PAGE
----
Total asset visibility is the goal
- By Dan Caterinicchia, Dan Caterinicchia
- Oct 14, 2002
By providing the military with almost instantaneous updates on the location of troops and supplies on the move, the U.S. Transportation Command's Global Transportation Network 21 (GTN 21) should help commanders make operational decisions faster, according to officials.
GTN 21 wraps the logistics systems of the services and defense agencies — along with commercial carrier information — into one integrated database.
An effort is under way to link GTN 21 to the transportation information technology systems operated by the Defense Department, including the Air Force's Cargo Movement Operations System (CMOS) and those operated by civilian transportation companies. CMOS monitors passengers and cargo to increase in-transit visibility from home bases to the trenches.
Northrop Grumman Information Technology was awarded a $63.8 million contract Sept. 26 to design new software for GTN, upgrade the existing system architecture and provide support for the upgrade, a company spokeswoman said.
The GTN system operates at better than 95 percent in-transit visibility with data from CMOS and other systems, which is impressive considering that the goal was 60 percent in January 2002, said Lori Jones, chief of the Transportation Command's in-transit visibility branch.
To support the command's goals, GTN 21 will be DOD's system of choice. The Air Force's CMOS automatically feeds critical data into it, including when products or personnel were shipped out and when they are received or arrive, said Mike Howell, transportation analyst in the Air Force's Standard Systems Group.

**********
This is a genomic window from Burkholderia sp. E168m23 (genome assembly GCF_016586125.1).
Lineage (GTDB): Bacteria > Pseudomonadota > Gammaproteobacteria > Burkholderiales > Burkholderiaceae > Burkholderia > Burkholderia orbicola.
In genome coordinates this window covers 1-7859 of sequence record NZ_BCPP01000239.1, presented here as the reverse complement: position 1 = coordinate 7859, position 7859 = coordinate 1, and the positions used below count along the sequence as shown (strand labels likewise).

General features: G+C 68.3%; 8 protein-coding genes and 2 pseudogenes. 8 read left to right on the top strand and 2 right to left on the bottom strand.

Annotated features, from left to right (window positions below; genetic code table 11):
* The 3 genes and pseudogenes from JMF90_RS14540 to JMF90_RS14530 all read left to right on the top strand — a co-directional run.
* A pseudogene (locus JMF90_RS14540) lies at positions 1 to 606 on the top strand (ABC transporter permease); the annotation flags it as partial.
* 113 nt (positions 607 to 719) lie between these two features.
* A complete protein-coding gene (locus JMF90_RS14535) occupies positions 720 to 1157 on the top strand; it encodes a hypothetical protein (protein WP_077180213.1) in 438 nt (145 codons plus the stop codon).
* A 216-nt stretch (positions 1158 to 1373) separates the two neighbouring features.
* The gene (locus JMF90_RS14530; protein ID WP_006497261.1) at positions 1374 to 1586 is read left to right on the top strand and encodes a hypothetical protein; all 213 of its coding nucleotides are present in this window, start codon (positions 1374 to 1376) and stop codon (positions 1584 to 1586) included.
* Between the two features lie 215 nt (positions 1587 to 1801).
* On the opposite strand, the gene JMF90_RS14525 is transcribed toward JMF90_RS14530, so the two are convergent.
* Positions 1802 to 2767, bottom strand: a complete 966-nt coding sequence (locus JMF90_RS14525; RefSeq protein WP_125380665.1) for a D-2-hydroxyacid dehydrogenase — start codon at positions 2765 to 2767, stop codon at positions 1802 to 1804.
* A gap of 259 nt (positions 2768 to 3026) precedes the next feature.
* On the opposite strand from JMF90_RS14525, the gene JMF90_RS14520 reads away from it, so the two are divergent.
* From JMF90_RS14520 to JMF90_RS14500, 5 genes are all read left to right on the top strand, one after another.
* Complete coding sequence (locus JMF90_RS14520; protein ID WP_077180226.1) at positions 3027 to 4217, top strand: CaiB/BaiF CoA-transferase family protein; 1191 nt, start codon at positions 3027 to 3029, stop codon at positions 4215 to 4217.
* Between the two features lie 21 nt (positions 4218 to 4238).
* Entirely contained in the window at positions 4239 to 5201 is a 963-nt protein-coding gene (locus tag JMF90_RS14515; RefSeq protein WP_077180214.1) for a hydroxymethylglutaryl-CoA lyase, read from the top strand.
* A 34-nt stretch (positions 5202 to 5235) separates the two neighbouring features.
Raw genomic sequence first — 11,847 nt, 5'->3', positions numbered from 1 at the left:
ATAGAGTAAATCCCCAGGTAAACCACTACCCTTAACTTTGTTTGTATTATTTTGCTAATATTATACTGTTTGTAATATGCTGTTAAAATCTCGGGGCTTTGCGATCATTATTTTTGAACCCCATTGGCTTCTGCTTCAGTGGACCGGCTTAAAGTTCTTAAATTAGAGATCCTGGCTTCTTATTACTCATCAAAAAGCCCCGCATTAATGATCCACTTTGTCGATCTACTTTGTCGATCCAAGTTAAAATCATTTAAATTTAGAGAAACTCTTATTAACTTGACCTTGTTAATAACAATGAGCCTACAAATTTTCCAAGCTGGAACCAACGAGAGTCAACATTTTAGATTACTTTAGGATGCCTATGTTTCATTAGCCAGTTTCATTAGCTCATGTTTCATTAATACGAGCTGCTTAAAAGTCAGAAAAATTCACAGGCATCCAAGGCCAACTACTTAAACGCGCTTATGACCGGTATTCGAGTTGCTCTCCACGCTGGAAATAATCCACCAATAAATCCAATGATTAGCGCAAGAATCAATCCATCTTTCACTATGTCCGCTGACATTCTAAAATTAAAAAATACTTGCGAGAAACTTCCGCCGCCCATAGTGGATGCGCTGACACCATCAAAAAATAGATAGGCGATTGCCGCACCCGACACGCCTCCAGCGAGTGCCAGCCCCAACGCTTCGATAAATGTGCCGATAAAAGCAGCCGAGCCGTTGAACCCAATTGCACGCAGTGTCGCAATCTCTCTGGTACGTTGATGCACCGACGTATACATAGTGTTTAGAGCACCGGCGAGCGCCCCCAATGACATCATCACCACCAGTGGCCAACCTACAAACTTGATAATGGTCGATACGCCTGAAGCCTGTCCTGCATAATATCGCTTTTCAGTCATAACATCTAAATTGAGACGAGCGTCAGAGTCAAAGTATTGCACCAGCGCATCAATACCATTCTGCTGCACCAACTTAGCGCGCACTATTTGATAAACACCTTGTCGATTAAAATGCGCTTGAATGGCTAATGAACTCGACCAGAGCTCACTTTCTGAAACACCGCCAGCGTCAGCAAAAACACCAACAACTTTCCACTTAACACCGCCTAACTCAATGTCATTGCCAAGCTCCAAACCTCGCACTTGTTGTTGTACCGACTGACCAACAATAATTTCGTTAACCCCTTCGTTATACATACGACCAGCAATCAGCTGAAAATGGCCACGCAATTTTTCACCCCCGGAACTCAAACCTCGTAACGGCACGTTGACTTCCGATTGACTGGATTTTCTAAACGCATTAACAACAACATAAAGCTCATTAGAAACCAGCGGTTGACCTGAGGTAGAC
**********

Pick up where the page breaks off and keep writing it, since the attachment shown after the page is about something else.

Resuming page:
Susan Kirkland, CMOS program manager at SSG, said that to support the war on terrorism, the CMOS team incorporated as much electronic data entry as possible between the two systems.
"Some manual entry is still required, but we implemented as many data edits as possible to ensure the information gets there quickly and clearly," Kirkland said. After last year's Sept. 11 terrorist attacks, "CMOS and GTN helped make [in-transit visibility] more reliable."
Jones said that although GTN is operating at impressive rates, total asset visibility is the goal, including materiel in storage or repair, which GTN currently does not track.
"We're working closely with the Joint Staff and other DOD stakeholders as we define asset visibility to the data level and then determine how our transportation systems, policies and procedures in the field can capture that information" automatically, Jones said. "That hands-off reporting would allow us to seamlessly process cargo and passenger loads and provide the asset visibility that the warfighter is needing."